But there is both need and talent at DE/OLB in this draft, with the best of the bunch at the position likely to be South Carolina's Melvin Ingram. ESPN's Rich Cimini reported that the Jets would like to draft Ingram but recognize the long odds of Ingram falling to the Jets at #16. At this time of the year, teams and agents and other interested parties are doing their best to play misdirection games, but I believe this one.

My latest mock that went up earlier today has the Jets selecting Alabama DE/OLB Courtney Upshaw at #16. If the Jets don't trade up (and it would be an expensive move to climb into the top ten), Upshaw and his proven ability as a 3-4 OLB in Alabama's system makes sense to me for the Jets. But it goes back to an important core element: 4-3 DEs and 3-4 OLBs tend to be most valuable when they are effective pass rushers, and that's never been more true than it is in the modern NFL.

Vinny Curry
Marshall DE/OLB Vinny Curry is a talented pass rusher. (Jeff Griffith - US PRESSWIRE)

It's not a two-man show with Ingram and Upshaw at DE/OLB, to be clear. USC's Nick Perry, North Carolina's Quinton Coples, Illinois' Whitney Mercilus, Marshall's Vinny Curry, Clemson's Andre Branch, and others are all in the mix. I'm very amped about Curry in particular, with my Huntington, WV friends from my WSAZ news producing days all giving rave reviews about him as a player and a person. If there was anything negative about Curry to come out, I imagine I would have heard it by now. If he falls to round two, he could be a huge steal on the second day of the draft.

-Cornerbacks are vitally important, though it's interesting how different scouts and teams have varying needs depending on their perception and, in the case of teams, the type of defense they run. Man-to-man shutdown corners are the cream of the crop; if you can neutralize a team's best receiver, you put yourself at a distinct advantage.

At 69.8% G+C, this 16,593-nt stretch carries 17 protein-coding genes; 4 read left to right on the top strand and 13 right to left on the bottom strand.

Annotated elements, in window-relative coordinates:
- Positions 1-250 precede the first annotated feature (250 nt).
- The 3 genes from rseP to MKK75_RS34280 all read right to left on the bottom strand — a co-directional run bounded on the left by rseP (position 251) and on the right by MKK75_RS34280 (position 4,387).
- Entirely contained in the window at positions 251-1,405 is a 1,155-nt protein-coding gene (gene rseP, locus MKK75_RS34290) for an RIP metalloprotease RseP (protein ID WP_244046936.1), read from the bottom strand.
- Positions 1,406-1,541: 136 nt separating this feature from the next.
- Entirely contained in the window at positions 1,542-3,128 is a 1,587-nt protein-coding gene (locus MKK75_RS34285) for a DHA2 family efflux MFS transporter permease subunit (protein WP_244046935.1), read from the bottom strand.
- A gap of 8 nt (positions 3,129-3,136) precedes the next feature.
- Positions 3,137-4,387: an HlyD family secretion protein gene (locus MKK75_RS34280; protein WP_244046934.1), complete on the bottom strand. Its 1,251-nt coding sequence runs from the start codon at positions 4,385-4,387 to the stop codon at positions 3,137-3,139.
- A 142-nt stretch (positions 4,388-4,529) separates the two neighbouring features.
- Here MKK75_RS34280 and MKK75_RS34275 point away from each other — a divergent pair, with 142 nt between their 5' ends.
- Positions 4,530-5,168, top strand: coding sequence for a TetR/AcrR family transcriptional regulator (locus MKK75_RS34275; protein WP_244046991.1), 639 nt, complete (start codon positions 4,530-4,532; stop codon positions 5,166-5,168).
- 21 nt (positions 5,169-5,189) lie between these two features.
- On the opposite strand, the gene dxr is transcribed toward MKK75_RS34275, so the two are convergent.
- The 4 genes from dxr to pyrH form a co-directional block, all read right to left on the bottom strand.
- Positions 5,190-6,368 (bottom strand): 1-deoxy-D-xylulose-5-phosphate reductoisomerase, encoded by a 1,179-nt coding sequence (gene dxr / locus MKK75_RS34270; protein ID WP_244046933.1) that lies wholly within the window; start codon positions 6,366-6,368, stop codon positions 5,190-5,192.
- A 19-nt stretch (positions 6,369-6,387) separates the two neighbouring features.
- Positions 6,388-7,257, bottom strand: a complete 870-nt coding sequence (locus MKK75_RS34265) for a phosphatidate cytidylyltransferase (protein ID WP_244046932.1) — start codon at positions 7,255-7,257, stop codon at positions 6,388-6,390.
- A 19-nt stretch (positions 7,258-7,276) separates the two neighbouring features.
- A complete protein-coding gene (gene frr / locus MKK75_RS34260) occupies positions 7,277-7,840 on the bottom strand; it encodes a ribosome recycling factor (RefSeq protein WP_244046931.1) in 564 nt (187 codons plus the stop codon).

Flip back to the 2009 AFC Championship game where the Jets played at the Colts. Indianapolis won the game, but the Jets managed to minimize the damage that #1 receiver Reggie Wayne caused by having him primarily blanketed by superstar CB Darrelle Revis. Luckily for the Colts, having Peyton Manning at QB and capable receivers in Pierre Garçon and Austin Collie proved to be enough, but not every team has a Manning at QB and strong depth at receiver. But the point is clear: a top-tier cornerback can limit the production of an opponent's best receiver is one of the most valuable pieces that any defense can have.

Doubt it? Look at the huge money that several top free agent cornerbacks made last month when free agency began. That didn't happen by chance -- it's clear that almost every NFL team recognizes the change that has happened and has adjusted accordingly.

For those teams that either lost a top corner to free agency or didn't get in on the veteran CB sweepstakes (and the huge guaranteed money that the best of the bunch landed), the draft will likely be where they will go to either shore up their existing cornerback corps or to replace a successful CB with a younger (and less expensive) option.

This is where it gets interesting: where will North Alabama CB Janoris Jenkins end up? I had him making the top 32 in my first round mock for some time now, but after hearing several reports and evaluations about him not making a particularly good impression during interview sessions with NFL teams, my anticipation is that he will end up sliding out of the first round.

During his time at the University of Florida, Jenkins faced elite WR talent. A.J. Green, Julio Jones, etc. and he held his own. But off-the-field problems have hung over his head, to the point where the post-Urban Meyer administration at Florida opted to jettison Jenkins from the program. That sent Jenkins to a popular destination for talented-but-troubled college football players, the University of North Alabama, located by chance in the city where I was born: Florence, Alabama.

There is no doubting Jenkins' talent, and if he had avoided the off-the-field problems and had strong interviews, he could easily be a top ten pick in this draft with his talent level. Shutdown corners are more valuable than ever, and Jenkins fits the bill on that. But the question lingers on how much the off-the-field issues will haunt him, and while I think he will be a steal if he falls even past Tennessee at 20 (and I doubt they take a shot at Jenkins after the Pacman Jones problems), there is no clear destination in line for him in the NFL.